Incredible. Outstanding. Changed my paradigm and my outlook. Extremely impressed. What could these comments be about?
A group of 41 current and former prison and corrections officials, policy experts, and Prison Fellowship staff gathered in Boston for the Warden Exchange’s second residency. Representatives from prison facilities in Nebraska, Massachusetts, Indiana, Illinois, and California were in attendance.
Pedro Moreno, director of the Warden Exchange, opened the meeting, introducing the communications director of the Massachusetts Department of Corrections, who offered some welcoming remarks. That was followed by a powerful discussion with former New York City police commissioner, Bernie Kerik. Kerik, who served as commissioner of the New York City Department of Corrections in the 1990s, was nominated to be Secretary of Homeland Security by President George W. Bush—an appointment he was forced to decline because he had hired an undocumented worker. He was later convicted of fraud and lying under oath, serving four years behind bars. Kerik shared his unique perspective as someone who knows corrections both as an officer and as a prisoner, and how his views had evolved as a result.
Baz Dreisinger, a professor at the John Jay College of Criminal Justice and author of Incarceration Nations: A Journey to Justice in Prisons Around the World, discussed the pros and cons of solitary confinement.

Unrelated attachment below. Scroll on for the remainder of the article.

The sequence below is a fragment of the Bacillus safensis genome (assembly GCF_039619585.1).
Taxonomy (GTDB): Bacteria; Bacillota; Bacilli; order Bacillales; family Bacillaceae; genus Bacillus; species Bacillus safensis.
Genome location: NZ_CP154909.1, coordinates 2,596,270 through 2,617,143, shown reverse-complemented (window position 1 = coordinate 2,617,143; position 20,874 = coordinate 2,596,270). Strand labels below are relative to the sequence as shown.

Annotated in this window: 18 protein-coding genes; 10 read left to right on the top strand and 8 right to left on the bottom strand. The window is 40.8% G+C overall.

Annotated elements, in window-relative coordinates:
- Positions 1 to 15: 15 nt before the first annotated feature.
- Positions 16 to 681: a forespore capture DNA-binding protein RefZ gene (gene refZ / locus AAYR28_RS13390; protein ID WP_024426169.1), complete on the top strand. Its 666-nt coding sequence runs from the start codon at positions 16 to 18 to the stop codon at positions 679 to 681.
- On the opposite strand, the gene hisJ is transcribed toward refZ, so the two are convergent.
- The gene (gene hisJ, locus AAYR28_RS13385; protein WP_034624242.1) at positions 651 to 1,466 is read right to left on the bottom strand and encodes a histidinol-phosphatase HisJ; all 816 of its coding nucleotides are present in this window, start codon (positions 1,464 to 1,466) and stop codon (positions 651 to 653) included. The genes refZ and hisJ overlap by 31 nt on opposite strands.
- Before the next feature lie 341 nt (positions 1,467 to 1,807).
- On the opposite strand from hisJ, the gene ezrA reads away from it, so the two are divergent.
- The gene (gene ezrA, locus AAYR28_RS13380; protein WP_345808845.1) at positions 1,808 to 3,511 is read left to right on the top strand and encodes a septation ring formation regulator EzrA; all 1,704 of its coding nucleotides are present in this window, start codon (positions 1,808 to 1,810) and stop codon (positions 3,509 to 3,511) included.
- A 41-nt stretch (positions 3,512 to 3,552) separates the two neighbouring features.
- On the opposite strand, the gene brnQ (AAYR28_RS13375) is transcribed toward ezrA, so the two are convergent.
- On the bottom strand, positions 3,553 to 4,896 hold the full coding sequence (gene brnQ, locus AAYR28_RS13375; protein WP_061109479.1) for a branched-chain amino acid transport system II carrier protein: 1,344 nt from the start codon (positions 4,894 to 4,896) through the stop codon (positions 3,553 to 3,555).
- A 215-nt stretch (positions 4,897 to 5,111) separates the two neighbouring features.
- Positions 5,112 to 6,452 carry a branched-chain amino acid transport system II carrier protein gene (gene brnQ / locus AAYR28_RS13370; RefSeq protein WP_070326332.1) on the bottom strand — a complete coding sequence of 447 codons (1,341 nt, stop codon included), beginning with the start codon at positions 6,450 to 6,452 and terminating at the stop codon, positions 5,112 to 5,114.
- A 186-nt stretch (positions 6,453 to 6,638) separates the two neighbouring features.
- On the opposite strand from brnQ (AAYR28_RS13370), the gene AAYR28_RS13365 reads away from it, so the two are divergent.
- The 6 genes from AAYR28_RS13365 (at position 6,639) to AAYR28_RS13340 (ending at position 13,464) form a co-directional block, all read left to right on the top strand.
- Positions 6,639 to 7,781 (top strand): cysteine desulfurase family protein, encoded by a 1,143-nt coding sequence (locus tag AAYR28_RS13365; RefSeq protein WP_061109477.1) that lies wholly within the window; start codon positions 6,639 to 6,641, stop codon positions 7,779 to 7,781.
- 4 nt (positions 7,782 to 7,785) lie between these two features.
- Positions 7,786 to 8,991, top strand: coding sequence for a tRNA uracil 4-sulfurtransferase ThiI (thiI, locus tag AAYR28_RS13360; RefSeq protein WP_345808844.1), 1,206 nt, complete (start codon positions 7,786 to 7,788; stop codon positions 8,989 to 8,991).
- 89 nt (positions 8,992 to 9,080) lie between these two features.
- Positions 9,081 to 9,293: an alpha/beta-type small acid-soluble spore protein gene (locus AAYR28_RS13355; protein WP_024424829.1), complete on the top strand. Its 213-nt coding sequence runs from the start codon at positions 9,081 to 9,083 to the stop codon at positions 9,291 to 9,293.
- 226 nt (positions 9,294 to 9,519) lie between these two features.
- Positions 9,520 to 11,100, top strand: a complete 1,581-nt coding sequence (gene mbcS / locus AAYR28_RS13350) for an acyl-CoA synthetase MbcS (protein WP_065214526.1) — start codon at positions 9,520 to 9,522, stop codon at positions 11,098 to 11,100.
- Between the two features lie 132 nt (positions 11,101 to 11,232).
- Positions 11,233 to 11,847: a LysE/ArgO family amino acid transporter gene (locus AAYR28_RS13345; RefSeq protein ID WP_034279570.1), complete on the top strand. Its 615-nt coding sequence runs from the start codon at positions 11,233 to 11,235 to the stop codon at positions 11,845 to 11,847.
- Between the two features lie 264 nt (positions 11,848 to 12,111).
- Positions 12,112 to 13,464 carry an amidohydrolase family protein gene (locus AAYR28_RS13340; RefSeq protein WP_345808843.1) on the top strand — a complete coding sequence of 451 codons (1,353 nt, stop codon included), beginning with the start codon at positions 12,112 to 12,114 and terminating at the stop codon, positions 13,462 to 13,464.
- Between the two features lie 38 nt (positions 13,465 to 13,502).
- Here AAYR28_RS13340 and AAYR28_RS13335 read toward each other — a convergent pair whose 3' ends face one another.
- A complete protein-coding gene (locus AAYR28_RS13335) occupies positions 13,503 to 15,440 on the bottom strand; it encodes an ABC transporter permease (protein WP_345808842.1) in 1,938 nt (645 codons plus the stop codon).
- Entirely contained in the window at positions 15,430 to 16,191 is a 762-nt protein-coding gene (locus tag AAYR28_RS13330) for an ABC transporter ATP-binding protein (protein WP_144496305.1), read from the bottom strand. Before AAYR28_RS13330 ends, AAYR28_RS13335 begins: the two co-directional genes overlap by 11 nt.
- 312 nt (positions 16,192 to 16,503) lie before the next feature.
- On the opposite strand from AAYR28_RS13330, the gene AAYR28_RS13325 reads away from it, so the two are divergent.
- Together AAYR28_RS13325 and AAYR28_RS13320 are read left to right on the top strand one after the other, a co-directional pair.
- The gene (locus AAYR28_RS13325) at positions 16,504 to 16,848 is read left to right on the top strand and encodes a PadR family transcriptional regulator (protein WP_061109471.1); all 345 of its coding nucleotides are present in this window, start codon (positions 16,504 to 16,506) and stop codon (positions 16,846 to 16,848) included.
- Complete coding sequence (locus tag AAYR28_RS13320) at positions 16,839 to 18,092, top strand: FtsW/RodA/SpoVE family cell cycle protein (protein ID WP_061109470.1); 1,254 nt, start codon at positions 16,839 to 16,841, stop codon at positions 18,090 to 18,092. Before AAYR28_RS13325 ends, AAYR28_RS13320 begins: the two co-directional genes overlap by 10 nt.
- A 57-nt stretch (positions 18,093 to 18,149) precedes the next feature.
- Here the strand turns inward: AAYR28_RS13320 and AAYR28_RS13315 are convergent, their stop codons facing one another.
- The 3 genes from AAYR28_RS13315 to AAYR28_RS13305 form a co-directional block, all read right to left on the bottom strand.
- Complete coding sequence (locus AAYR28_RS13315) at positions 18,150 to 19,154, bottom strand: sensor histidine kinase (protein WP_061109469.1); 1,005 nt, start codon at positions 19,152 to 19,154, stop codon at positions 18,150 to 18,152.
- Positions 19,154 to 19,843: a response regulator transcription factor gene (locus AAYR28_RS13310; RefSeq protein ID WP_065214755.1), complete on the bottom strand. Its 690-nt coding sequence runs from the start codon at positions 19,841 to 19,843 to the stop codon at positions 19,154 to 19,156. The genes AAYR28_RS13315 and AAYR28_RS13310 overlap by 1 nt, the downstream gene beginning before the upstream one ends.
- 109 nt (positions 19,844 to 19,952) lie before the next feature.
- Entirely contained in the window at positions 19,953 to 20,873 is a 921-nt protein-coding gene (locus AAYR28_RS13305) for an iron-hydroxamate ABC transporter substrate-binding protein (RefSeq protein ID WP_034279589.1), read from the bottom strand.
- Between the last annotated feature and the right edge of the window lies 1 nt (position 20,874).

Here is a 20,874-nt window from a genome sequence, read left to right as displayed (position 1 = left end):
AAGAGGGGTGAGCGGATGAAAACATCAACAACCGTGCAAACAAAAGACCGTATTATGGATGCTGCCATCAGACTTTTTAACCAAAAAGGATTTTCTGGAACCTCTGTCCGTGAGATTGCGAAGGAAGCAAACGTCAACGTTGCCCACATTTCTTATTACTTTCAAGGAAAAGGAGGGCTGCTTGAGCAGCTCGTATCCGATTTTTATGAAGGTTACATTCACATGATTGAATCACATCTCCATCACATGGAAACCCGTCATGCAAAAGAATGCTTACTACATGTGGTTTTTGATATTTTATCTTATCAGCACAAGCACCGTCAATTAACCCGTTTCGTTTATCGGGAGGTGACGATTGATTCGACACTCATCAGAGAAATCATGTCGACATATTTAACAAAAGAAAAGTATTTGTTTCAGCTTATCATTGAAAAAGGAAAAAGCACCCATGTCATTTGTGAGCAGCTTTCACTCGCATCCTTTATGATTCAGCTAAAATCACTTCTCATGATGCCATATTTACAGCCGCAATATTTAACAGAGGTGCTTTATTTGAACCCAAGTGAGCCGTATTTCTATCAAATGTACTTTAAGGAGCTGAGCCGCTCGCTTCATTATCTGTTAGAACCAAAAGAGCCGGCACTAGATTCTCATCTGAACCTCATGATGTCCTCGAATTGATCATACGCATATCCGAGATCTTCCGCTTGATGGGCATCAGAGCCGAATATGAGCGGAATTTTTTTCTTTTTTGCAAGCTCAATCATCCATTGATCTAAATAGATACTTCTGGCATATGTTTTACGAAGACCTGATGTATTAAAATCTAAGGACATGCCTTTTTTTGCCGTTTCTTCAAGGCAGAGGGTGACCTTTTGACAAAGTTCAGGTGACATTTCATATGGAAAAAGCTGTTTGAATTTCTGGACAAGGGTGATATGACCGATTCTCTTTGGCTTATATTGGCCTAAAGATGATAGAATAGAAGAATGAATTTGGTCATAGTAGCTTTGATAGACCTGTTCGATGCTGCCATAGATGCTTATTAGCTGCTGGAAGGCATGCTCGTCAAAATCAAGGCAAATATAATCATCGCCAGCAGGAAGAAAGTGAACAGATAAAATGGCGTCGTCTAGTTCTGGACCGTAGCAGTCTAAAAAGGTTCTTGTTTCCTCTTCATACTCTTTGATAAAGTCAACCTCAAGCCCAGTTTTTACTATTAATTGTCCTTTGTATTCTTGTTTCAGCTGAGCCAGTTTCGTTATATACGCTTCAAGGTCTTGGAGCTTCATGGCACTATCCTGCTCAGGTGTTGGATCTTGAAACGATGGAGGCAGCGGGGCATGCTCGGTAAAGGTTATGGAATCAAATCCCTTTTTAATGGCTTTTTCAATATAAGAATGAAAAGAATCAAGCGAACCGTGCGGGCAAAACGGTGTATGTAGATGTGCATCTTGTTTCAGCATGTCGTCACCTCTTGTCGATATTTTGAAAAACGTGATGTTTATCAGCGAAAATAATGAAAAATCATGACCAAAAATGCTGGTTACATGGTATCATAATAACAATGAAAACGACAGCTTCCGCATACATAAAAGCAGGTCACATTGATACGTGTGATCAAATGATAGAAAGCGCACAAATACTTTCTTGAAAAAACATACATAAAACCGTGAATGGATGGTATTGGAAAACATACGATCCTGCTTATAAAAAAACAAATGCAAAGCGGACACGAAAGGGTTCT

Inmate abuse in both domestic and foreign correctional facilities was examined as Dave Eshleman shared his experience as a student participant in the 1971 Stanford Prison Experiment. Greg Stroebel, Director of Army Corrections Command, followed with a review of the inhumane treatment of detainees at the Abu Ghraib military prison in Iraq.
On the second day of the residency, participants visited Massachusetts Correctional Institution-Norfolk, before gathering at a Boston Harbor conference center. Mark Divine, a former Navy SEAL Commander who now trains Olympic athletes and business CEOs, conducted a hands-on training on three principles from his book The Way of the SEAL: visualization, intuition, and emotional resilience. Using a simulation of the 1993 Lucasville prison riot in Ohio as the foundation for the training, participants were divided into teams and spent the rest of the exercise applying SEAL principles to situations presented. Reggie Wilkinson, the director of the Ohio Department of Rehabilitation and Correction’s at the time of the Lucasville riot, assisted Divine in the training.
As the residency concluded, participants were excited to share what they had learned over the two days, and expressed how they were planning to implement these lessons in their work with staff, prisoners and others under their care.
To learn more about Prison Fellowship’s Warden Exchange program, click here.